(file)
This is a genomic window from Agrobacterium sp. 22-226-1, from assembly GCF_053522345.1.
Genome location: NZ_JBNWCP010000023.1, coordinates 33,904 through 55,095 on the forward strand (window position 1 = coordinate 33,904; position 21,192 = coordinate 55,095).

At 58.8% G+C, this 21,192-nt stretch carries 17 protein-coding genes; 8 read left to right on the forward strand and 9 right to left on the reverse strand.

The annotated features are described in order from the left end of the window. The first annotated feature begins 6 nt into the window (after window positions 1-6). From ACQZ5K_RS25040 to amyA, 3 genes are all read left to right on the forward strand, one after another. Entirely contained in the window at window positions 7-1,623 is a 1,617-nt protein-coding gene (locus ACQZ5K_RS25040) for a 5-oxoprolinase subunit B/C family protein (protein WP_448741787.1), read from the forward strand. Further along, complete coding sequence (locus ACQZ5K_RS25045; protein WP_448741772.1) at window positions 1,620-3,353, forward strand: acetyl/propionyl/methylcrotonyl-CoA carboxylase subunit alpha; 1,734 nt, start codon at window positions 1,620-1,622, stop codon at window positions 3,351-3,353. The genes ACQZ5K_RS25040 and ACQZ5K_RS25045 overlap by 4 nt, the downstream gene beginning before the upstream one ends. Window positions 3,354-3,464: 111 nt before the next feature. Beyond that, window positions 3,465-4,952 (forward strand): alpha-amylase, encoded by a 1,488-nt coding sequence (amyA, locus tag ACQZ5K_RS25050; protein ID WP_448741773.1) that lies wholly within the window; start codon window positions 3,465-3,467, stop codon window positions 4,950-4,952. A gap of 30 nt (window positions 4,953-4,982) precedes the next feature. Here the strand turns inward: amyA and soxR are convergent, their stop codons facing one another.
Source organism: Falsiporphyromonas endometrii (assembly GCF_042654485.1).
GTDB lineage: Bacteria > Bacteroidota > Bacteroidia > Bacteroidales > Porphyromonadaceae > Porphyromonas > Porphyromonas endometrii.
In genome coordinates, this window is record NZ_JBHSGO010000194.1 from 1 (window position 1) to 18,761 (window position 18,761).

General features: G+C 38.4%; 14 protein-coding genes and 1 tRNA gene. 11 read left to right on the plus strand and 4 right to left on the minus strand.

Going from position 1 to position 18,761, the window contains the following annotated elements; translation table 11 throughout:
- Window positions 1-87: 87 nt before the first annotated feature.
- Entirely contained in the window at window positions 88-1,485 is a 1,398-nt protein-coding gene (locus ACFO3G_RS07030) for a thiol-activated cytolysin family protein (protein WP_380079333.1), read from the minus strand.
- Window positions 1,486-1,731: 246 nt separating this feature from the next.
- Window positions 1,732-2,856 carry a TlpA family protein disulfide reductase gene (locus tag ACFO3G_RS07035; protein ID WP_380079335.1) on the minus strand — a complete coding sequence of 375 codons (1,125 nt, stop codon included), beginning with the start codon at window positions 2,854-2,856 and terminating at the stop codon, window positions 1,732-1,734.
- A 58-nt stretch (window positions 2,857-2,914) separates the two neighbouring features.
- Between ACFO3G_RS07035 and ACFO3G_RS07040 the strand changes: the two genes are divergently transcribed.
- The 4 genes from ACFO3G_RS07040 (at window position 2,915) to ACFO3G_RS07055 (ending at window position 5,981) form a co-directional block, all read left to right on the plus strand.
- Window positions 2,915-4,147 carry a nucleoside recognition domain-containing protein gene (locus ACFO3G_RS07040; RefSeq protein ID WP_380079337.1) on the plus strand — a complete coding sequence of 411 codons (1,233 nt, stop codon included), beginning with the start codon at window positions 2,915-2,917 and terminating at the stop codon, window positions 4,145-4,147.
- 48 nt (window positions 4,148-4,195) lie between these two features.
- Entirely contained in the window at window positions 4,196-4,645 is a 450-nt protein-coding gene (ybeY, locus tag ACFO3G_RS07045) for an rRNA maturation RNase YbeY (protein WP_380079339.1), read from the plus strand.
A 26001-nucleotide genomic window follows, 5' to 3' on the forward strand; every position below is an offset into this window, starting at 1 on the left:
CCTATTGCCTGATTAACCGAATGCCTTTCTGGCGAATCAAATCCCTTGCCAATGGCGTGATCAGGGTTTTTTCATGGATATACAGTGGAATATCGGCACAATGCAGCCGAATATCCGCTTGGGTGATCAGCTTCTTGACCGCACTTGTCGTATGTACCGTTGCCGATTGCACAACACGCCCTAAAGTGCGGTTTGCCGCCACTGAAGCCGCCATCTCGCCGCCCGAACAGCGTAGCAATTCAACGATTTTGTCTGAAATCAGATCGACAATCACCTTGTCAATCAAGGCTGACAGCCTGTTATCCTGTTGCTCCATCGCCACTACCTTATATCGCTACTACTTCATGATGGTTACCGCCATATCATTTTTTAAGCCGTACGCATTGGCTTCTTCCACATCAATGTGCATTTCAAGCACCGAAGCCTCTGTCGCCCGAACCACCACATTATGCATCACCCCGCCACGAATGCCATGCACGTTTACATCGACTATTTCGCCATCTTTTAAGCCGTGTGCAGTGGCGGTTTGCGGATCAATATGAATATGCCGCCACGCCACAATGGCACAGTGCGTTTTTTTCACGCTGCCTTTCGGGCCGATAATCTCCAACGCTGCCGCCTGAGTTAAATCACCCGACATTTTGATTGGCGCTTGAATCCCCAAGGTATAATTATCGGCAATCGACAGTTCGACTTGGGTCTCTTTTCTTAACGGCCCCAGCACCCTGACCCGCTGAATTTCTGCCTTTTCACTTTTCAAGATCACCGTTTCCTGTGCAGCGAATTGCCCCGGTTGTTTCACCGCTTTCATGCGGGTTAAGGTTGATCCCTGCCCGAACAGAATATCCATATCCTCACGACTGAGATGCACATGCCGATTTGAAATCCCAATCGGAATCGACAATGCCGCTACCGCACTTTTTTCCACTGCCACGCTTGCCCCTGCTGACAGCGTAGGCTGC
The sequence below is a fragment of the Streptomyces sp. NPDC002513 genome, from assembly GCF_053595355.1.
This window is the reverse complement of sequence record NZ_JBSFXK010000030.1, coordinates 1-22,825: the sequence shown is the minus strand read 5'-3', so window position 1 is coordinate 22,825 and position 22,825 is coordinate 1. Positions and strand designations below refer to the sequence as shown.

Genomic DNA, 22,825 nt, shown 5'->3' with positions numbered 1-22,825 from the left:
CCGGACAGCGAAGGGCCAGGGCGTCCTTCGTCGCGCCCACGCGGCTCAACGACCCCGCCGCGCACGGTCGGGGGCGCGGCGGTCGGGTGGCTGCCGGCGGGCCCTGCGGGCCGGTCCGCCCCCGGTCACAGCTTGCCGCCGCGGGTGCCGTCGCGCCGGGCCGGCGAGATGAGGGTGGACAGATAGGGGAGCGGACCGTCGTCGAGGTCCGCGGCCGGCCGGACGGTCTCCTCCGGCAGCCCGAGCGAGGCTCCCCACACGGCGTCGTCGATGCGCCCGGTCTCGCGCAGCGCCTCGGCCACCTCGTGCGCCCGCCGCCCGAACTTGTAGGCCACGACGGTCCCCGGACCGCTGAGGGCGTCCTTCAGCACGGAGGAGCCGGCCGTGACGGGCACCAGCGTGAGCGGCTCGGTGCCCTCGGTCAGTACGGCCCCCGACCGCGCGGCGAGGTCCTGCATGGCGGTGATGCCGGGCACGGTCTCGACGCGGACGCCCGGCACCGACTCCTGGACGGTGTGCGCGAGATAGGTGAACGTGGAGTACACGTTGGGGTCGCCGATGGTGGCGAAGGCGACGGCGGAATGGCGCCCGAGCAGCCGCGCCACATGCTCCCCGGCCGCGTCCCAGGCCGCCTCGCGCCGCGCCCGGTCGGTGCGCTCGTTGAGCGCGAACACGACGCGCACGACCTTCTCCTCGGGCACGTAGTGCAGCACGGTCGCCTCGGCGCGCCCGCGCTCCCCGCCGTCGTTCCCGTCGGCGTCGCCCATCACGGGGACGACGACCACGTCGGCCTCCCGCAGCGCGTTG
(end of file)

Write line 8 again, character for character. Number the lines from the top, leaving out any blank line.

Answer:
General features: G+C 38.4%; 14 protein-coding genes and 1 tRNA gene. 11 read left to right on the plus strand and 4 right to left on the minus strand.